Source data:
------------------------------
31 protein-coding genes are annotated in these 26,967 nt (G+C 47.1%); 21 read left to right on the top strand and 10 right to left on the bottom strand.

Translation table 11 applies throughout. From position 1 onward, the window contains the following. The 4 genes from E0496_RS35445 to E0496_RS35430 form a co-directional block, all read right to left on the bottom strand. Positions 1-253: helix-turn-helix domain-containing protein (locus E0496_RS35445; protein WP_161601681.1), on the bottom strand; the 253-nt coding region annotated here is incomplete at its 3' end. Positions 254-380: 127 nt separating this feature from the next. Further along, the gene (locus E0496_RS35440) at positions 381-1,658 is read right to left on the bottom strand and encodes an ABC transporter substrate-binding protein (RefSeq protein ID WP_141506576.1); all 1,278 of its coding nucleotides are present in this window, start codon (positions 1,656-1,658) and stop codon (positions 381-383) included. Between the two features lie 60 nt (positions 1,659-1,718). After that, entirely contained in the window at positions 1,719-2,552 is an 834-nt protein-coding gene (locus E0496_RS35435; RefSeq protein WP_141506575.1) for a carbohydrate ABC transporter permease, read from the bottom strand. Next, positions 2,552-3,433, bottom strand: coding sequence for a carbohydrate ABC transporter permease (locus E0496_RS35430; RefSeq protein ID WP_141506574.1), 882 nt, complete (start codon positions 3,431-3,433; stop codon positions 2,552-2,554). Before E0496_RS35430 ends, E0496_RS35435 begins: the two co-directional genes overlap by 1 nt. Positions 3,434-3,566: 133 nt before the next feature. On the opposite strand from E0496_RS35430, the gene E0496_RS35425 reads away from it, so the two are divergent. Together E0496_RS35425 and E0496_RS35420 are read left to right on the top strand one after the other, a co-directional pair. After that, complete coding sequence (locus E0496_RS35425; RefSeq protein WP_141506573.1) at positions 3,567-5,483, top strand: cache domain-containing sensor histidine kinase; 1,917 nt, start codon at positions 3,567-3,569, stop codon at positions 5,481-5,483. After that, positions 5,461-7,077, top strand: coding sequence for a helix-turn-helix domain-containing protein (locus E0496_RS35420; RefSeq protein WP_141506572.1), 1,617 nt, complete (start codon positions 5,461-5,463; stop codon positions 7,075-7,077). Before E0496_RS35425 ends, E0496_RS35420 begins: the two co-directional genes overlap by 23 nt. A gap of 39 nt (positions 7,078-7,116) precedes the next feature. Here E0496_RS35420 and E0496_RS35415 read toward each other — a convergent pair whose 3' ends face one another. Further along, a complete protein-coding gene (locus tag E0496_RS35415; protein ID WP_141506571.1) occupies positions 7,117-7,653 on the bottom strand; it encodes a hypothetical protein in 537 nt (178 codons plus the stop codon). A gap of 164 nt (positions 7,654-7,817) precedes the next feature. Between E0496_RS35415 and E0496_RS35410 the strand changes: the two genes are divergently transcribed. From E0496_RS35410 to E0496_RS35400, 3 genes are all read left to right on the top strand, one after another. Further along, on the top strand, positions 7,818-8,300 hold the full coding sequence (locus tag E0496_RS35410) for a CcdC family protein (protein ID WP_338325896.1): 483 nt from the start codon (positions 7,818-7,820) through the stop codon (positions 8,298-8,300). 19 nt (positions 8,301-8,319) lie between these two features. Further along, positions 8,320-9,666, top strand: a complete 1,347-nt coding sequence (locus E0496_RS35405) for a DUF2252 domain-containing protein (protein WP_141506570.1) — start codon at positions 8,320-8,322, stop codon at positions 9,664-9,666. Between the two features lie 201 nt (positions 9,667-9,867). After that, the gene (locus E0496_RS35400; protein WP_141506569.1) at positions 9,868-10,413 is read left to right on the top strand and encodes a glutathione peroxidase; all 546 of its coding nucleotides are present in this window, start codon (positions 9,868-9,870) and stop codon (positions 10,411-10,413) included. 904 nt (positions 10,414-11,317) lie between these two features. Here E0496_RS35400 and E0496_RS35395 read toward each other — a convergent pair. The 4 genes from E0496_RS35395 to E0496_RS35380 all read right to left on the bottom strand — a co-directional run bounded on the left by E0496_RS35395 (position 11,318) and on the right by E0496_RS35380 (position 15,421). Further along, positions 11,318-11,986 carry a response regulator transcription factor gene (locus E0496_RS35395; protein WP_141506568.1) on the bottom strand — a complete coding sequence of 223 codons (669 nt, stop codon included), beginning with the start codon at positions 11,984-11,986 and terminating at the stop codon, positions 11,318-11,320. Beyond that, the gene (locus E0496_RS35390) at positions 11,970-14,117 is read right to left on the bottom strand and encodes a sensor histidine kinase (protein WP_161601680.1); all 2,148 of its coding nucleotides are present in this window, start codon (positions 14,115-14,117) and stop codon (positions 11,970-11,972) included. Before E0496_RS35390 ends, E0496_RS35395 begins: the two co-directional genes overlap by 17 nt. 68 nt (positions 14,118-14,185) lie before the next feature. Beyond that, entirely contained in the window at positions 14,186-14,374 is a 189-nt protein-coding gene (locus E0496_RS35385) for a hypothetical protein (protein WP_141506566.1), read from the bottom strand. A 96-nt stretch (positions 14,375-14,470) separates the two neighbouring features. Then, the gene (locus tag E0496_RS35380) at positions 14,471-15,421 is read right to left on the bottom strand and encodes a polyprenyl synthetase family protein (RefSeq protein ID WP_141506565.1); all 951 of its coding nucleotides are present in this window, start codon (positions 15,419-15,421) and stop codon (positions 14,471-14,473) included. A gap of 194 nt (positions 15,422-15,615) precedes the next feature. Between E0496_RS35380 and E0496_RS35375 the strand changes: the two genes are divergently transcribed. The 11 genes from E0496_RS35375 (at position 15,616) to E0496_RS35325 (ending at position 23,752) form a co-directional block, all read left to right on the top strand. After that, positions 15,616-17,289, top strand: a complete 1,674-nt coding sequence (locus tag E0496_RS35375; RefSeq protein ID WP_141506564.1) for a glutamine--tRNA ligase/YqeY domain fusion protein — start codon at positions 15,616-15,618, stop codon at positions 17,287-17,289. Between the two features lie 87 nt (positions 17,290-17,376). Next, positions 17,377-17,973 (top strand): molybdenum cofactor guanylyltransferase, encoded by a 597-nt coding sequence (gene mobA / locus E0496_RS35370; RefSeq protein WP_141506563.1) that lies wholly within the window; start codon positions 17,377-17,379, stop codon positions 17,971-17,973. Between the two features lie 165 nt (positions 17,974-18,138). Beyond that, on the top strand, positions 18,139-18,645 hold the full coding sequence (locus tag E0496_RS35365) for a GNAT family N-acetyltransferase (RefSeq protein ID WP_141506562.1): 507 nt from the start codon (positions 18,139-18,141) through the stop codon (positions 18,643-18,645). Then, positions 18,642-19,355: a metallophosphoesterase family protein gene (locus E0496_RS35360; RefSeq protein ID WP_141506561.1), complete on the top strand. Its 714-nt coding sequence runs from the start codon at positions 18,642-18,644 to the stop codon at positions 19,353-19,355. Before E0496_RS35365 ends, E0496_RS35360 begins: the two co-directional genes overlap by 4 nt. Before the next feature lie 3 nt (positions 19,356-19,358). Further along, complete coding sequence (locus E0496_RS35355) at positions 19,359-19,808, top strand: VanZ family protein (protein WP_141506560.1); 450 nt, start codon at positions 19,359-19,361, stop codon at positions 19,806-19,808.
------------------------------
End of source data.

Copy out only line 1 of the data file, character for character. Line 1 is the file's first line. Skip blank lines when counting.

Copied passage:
31 protein-coding genes are annotated in these 26,967 nt (G+C 47.1%); 21 read left to right on the top strand and 10 right to left on the bottom strand.